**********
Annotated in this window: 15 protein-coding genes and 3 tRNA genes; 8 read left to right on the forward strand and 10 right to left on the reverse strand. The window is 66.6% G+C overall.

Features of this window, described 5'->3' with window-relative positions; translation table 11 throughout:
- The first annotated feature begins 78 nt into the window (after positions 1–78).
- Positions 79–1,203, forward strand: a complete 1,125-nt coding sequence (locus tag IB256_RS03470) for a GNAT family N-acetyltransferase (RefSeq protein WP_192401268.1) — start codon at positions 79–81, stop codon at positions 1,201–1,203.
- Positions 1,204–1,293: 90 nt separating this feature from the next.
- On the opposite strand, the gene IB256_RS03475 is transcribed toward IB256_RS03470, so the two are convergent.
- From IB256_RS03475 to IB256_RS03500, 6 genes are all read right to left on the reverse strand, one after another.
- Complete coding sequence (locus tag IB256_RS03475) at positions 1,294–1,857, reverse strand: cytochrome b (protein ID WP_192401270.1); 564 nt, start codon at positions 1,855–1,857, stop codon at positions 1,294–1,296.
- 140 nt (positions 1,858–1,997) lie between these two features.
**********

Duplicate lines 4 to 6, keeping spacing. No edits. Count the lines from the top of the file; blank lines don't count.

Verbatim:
- Positions 79–1,203, forward strand: a complete 1,125-nt coding sequence (locus tag IB256_RS03470) for a GNAT family N-acetyltransferase (RefSeq protein WP_192401268.1) — start codon at positions 79–81, stop codon at positions 1,201–1,203.
- Positions 1,204–1,293: 90 nt separating this feature from the next.
- On the opposite strand, the gene IB256_RS03475 is transcribed toward IB256_RS03470, so the two are convergent.